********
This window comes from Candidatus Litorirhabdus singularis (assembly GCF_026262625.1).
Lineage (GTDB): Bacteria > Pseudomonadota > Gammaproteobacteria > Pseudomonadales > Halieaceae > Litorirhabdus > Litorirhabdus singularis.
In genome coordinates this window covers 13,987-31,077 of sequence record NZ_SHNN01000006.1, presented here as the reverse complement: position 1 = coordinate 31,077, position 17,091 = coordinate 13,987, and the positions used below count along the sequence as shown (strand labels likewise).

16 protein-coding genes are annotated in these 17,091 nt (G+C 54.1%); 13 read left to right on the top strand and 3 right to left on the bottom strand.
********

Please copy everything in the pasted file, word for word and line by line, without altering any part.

This window comes from Candidatus Litorirhabdus singularis (assembly GCF_026262625.1).
Lineage (GTDB): Bacteria > Pseudomonadota > Gammaproteobacteria > Pseudomonadales > Halieaceae > Litorirhabdus > Litorirhabdus singularis.
In genome coordinates this window covers 13,987-31,077 of sequence record NZ_SHNN01000006.1, presented here as the reverse complement: position 1 = coordinate 31,077, position 17,091 = coordinate 13,987, and the positions used below count along the sequence as shown (strand labels likewise).

16 protein-coding genes are annotated in these 17,091 nt (G+C 54.1%); 13 read left to right on the top strand and 3 right to left on the bottom strand.